4 5) Input data set X, classifier s predictions L and decision boundary neuron set N are displayed on the 2- D SOM map. 3. Applications of decision boundary What decision boundary can be used to analyze is as follows: 1) The distance between the data and decision boundary is clearly understood by users, which cannot be provided by accuracy. This will help user to select proper classifier. The classifier with boundary in the middle of the data belonging to different class is usually better than the classifier with boundary near data of one class and far from data of other class. It is also able to tell users in which region of the data space the classifier makes incorrect predictions. If users know the region which the new data is likely to fall into and there are several classifiers, they may be able to choose the proper classifier. 2) There is the tradeoff between accuracy and comprehensibility in data mining models [8]. The visualization of decision boundary is able to give an insight into the classifiers with high accuracy which usually results in low comprehensibility. The visualization will help users to analyze the tradeoff between accuracy and comprehensibility. 3) Over-fitting is struggled to avoid by classier users. Visualization of decision boundary can give insight to over-fitting. Given the same accuracy, the generalization of classifiers with complicated decision boundary is usually not as good as the ones with simpler decision boundary. This can help users to select the classifier with higher generalization, or set the proper parameters for classifier to obtain a more general model. 4) Decision boundary can be adopted to define the similarity of two models obtained by different classifiers. For example, the proportion of the region two classifiers predict the same labels to the whole region the data fall into may be a measure of models similarity. Then we can conclude two models are the same in the case of some given similarity. Given the similarity, one model may be able to be transformed into the model trained by another classifier, which can overcome the drawback of some classifiers. For example, trained artificial neural network (ANN) can be transformed into rule set by extracting rules from ANN, which improves the comprehensibility of the trained ANN with high accuracy [9]. The method for calculating similarity can be used to calculate the fidelity for extracting rules for ANN [9]. 5) Diversity among the base classifiers is important when constructing a classifier ensemble [10]. The decision boundary can be used to calculate the diversity. For example, the integral of the difference between two classifiers decision boundaries may be a measure of diversity, which reflects the difference of partitions of the data space between two classifiers. 4. Experimental results In this section, two experiments are performed to demonstrate the usefulness of proposed algorithms. Classifiers we used are RIPPER and SVM, and WEKA [11] is used for the implementation of these two classifiers. Gaussian kernel with parameter gamma is used as the kernel function of SVM. Implementation of SOM is from MATLAB SOM Toolbox. For SOM, the total iteration numbers are 1000, and the topology is grid topology. The size of SOM is Experimental results of DBPS DBPS algorithm is used to generate the decision boundary point sets of RIPPER and SVM for diamond data. Diamond data is two-class simulation data with 2 dimensions, whose boundary is diamond, and its two diagonals length is Each class has 100 data points generated randomly. The results are shown in Figure 2, where cross symbols denote the data inside the diamond, while star symbols denote the data outside the diamond, and line between data of different classes is decision boundary. The decision boundary generated by RIPPER is like a cross, while the one generated by SVM is like a diamond as seen in Figure 2. The decision boundary generated by SVM is almost in the middle of the data of different class, while the decision boundary by RIPPER is close to data of one class and far from the data of other one. The position of decision boundary by SVM is more proper than that by RIPPER, so SVM will be the proper one for diamond data. At the same time, the shape of decision boundary generated by RIPPER is more regular, which can be understood better by users. The decision boundary by SVM is more complicated, and it is more difficult for user to understand it. In this experiment, there is the tradeoff between a powerful model with high accuracy and a transparent model with high comprehensibility.

5 (a) (a) (b) Figure 2. Decision boundary point set (a) by RIPPER; (b) by SVM using Gaussian kernel with gamma = Experimental results of SOMDBV The data set for SOMDBV algorithm is Johns Hopkins University Ionosphere database, which is from UCI machine learning repository [12]. The data set contains 351 records with 34 dimensions, of which 225 records are labeled Good, and 126 are labeled Bad. The results are shown in Figure 3, where square symbols denote the data of class Bad, and triangle symbols denote the data of class Good. Cross symbols denote the neurons predicted Bad, and dot symbols denote the neurons predicted Good. The line of Figure 3 denotes the decision boundary. As the analysis of 4.1, SVM in Figure 3(b) is more proper than RIPPER. (b) (c) Figure 3. Visualization of the Ionosphere data set (a) by RIPPER; (b) by SVM using Gaussian kernel with gamma = 2; (c) by SVM using Gaussian kernel with gamma = 20.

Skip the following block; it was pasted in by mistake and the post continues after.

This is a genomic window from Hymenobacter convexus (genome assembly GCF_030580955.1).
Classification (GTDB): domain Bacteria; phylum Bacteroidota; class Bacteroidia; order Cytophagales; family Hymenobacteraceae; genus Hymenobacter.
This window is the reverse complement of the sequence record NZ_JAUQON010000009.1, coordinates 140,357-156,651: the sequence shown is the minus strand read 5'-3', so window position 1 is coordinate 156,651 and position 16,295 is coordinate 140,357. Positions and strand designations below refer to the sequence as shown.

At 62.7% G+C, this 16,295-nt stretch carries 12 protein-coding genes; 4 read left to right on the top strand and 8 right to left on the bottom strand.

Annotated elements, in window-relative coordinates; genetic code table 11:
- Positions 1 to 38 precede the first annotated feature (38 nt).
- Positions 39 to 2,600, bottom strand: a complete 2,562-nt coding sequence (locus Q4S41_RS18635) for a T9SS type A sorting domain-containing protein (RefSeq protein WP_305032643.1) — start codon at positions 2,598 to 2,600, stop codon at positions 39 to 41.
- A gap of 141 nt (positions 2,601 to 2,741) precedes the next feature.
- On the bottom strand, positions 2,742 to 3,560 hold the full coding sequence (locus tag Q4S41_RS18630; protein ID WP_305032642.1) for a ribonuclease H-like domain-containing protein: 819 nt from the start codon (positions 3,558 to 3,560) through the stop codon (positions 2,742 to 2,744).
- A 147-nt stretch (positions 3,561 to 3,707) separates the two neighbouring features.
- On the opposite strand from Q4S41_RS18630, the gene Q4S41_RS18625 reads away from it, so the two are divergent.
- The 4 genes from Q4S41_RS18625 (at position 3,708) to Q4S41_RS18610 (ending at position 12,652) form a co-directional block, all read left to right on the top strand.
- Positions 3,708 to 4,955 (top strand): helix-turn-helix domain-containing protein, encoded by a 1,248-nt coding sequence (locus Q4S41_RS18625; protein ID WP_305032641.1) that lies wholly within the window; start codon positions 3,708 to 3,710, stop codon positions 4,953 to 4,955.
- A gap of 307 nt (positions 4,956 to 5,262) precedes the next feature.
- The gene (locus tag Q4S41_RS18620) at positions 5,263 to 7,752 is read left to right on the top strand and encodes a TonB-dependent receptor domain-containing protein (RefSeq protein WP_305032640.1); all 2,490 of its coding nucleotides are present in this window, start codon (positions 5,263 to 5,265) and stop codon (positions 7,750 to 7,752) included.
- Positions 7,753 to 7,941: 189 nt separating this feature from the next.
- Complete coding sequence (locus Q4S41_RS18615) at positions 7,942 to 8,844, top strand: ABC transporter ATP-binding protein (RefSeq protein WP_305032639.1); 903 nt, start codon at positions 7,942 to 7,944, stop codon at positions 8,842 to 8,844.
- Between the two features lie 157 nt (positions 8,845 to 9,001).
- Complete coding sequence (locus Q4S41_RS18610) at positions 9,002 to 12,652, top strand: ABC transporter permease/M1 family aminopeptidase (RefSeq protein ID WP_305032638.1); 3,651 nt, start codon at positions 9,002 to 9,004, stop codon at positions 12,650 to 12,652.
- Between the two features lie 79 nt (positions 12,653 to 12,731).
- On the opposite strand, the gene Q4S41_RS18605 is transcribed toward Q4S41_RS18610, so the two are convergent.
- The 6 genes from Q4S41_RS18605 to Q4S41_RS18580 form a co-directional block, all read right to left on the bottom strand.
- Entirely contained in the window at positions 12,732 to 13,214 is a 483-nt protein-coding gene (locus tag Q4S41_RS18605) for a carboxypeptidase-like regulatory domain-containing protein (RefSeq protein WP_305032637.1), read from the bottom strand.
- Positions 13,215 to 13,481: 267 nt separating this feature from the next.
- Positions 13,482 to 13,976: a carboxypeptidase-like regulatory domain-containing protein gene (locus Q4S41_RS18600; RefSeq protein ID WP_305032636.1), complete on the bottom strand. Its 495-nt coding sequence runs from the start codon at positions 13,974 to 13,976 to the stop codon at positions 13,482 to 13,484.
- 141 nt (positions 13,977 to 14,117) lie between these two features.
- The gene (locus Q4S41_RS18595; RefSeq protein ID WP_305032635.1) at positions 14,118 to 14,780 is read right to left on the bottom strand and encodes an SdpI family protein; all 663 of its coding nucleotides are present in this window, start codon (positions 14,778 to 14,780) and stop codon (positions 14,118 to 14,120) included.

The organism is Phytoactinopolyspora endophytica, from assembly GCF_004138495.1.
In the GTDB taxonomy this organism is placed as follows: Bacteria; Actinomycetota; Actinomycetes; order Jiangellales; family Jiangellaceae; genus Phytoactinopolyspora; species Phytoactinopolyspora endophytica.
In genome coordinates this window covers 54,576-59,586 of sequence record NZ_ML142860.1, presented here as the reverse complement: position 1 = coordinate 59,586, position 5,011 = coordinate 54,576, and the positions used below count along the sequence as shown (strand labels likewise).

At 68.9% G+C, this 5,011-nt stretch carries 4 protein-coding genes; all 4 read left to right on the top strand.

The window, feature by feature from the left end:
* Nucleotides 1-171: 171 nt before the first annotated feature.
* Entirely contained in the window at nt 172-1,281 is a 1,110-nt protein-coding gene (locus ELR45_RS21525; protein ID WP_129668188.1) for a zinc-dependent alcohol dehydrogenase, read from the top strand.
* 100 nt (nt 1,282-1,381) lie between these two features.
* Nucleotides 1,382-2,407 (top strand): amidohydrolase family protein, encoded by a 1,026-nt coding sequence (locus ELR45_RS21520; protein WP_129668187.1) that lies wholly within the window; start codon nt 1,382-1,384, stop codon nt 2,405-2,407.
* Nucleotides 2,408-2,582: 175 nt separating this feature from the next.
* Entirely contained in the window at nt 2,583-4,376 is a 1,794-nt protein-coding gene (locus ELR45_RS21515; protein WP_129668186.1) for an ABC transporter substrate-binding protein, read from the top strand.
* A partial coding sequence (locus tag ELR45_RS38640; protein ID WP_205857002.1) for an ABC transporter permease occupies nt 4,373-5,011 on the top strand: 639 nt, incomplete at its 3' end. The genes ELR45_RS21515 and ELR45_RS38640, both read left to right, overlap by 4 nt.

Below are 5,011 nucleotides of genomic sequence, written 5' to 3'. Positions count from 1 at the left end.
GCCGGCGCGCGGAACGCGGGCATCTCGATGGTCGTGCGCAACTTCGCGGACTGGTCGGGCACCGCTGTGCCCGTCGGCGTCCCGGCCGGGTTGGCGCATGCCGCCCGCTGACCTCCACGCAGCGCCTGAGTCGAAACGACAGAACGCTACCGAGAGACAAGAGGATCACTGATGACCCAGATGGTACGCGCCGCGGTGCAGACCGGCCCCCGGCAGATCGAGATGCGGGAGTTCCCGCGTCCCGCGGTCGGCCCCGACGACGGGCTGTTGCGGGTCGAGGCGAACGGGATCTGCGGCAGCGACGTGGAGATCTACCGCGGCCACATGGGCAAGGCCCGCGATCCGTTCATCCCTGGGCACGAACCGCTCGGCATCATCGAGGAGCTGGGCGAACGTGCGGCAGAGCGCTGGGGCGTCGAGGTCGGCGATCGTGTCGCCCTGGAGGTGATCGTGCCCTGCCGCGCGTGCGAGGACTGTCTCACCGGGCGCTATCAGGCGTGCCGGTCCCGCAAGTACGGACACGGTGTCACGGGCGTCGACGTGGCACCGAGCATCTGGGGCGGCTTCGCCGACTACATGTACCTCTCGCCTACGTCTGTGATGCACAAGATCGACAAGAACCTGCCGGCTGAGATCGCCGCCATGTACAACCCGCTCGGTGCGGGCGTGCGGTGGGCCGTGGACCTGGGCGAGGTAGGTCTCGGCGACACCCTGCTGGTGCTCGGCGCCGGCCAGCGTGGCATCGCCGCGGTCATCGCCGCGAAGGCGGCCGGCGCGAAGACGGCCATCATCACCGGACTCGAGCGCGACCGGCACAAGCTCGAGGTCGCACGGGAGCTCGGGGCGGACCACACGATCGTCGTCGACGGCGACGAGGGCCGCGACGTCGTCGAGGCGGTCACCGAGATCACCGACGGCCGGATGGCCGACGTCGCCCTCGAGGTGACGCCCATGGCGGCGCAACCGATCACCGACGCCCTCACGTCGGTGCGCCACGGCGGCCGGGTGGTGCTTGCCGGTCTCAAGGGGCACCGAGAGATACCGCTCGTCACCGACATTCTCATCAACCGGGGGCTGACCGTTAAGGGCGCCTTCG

6 As seen in Figure 3(b) and Figure 3(c), the decision boundary generated by SVM using Gaussian kernel with gamma being 20 is more complicated than that generated by SVM with gamma being 2. So the SVM using Gaussian kernel with gamma being 20 is more likely to over-fit the data. And this conclusion agrees with the experience and the common sense. The number of neurons predicted the same labels by RIPPER and SVM with gamma being 2 is larger than that by SVM with gamma being 20 and SVM with gamma being 2. So although the two SVM models are generated by the same classifier using different parameter, their similarity is less than that of SVM with gamma being 2 and RIPPER. 5. Conclusion and future work In this paper, a novel method for using decision boundary to analyze classifiers is proposed. Two algorithms are proposed to obtain data on decision boundary in different spaces. DBPS algorithm is used to obtain point set on decision boundary in input data space, while DBNS algorithm is used to obtain neuron set on decision boundary on 2-D SOM map. SOMDBV algorithm using DBNS algorithm is proposed to visualize the decision boundary of highdimensional classifiers. With the help of decision boundary, users can get an insight into the classifiers. Decision boundary can be used to select proper classifier, to reveal the tradeoff between accuracy and comprehensibility, to detect over-fitting, to calculate the similarity of classifiers and to calculate diversity in ensemble learning. This paper has not supplied calculation method for obtaining similarity and diversity. This work will be done in future, and the decision boundary will be used to analyze extracting rules from ANN and ensemble learning. Acknowledgements [3] X. Wang, S. Wu, and Q. Li, SVMV a novel algorithm for the visualization of SVM classification results, Advances in Neural Networks - ISNN 2006, Springer-Verlag, Berlin Heidelberg, 2006, pp [4] Vapnik, V.N., The nature of Statistical Learning Theory, Springer, Berlin Heidelberg, [5] Kohonen, T., Self-Organizing Maps, Springer, Berlin Heidelberg, [6] W. Cohen, Fast effective rule induction, Proceedings of the 12th International Conference on Machine Learning, Morgan Kaufmann, Tahoe City, CA, 1995, pp [7] S. Wu, and W.S. Chow, Support vector visualization and clustering using self-organization map and support vector one-class classification, Proceedings of IEEE International Joint Conference on Neural Networks, Portland, USA, 2003, pp [8] U. Johansson, L. Niklasson, and R. König, Accuracy vs. comprehensibility in data mining models, Proceedings of 7th International Conference on Information Fusion, Stockholm, Sweden, 2004, pp [9] R. Andrews, J. Diederich, and A.B. Tickle, Survey and critique of techniques for extracting rules from trained artificial neural networks, Knowledge-Based Systems, Elsevier, Amsterdam, 1995, pp [10] E.K. Tang, P.N. Suganthan, and X. Yao, An analysis of diversity measures, Machine Learning, Springer, Berlin Heidelberg, 2006, pp [11] Witten, I.H., and E. Frank, Data Mining: Practical machine learning tools and techniques, 2nd Edition, Morgan Kaufmann, San Francisco, [12] P.M. Murphy, and D.W. Aha, UCI Repository of machine learning databases [ Irvine, CA: University of California, Department of Information and Computer Science This paper is supported by 863 plan (No. 2007AA01Z197), and National Natural Science Foundation of China (No ). References [1] S.B. Kotsiantis, I.D. Zaharakis, and P.E. Pintelas, Machine learning: a review of classification and combining techniques, Artificial Intelligence Review, Springer, Berlin Heidelberg, 2006, pp [2] O. Melnik, Decision region connectivity analysis: a method for analyzing high-dimensional classifiers, Machine Learning, Kluwer, Netherlands, 2002, pp